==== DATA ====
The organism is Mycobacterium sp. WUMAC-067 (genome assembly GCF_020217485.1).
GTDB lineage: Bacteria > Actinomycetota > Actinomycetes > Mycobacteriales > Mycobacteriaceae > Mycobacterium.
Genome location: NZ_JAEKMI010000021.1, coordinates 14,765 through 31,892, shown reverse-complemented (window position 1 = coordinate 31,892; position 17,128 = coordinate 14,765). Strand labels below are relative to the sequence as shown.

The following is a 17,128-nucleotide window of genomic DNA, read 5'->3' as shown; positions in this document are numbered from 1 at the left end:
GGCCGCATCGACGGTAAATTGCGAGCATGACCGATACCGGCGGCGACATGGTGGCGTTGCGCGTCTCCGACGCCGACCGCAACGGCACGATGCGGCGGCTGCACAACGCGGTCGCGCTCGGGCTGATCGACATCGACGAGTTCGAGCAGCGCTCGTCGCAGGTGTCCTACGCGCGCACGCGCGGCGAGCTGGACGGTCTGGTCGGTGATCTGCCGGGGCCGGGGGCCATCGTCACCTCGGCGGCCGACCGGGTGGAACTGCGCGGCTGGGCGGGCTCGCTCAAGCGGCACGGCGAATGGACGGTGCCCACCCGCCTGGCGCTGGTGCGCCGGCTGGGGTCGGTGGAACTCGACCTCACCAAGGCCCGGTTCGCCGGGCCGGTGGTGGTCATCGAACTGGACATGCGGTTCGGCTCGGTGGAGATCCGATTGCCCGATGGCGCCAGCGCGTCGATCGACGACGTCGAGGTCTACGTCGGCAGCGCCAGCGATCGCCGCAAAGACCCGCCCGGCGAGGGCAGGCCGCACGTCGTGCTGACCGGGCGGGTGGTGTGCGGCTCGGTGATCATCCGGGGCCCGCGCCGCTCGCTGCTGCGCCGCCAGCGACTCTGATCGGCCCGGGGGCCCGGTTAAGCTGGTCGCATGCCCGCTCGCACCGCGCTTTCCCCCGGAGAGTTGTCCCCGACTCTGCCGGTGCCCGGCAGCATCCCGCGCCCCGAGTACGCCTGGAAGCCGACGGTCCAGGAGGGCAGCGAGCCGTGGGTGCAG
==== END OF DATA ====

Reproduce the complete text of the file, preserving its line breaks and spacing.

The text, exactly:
The organism is Mycobacterium sp. WUMAC-067 (genome assembly GCF_020217485.1).
GTDB lineage: Bacteria > Actinomycetota > Actinomycetes > Mycobacteriales > Mycobacteriaceae > Mycobacterium.
Genome location: NZ_JAEKMI010000021.1, coordinates 14,765 through 31,892, shown reverse-complemented (window position 1 = coordinate 31,892; position 17,128 = coordinate 14,765). Strand labels below are relative to the sequence as shown.

The following is a 17,128-nucleotide window of genomic DNA, read 5'->3' as shown; positions in this document are numbered from 1 at the left end:
GGCCGCATCGACGGTAAATTGCGAGCATGACCGATACCGGCGGCGACATGGTGGCGTTGCGCGTCTCCGACGCCGACCGCAACGGCACGATGCGGCGGCTGCACAACGCGGTCGCGCTCGGGCTGATCGACATCGACGAGTTCGAGCAGCGCTCGTCGCAGGTGTCCTACGCGCGCACGCGCGGCGAGCTGGACGGTCTGGTCGGTGATCTGCCGGGGCCGGGGGCCATCGTCACCTCGGCGGCCGACCGGGTGGAACTGCGCGGCTGGGCGGGCTCGCTCAAGCGGCACGGCGAATGGACGGTGCCCACCCGCCTGGCGCTGGTGCGCCGGCTGGGGTCGGTGGAACTCGACCTCACCAAGGCCCGGTTCGCCGGGCCGGTGGTGGTCATCGAACTGGACATGCGGTTCGGCTCGGTGGAGATCCGATTGCCCGATGGCGCCAGCGCGTCGATCGACGACGTCGAGGTCTACGTCGGCAGCGCCAGCGATCGCCGCAAAGACCCGCCCGGCGAGGGCAGGCCGCACGTCGTGCTGACCGGGCGGGTGGTGTGCGGCTCGGTGATCATCCGGGGCCCGCGCCGCTCGCTGCTGCGCCGCCAGCGACTCTGATCGGCCCGGGGGCCCGGTTAAGCTGGTCGCATGCCCGCTCGCACCGCGCTTTCCCCCGGAGAGTTGTCCCCGACTCTGCCGGTGCCCGGCAGCATCCCGCGCCCCGAGTACGCCTGGAAGCCGACGGTCCAGGAGGGCAGCGAGCCGTGGGTGCAG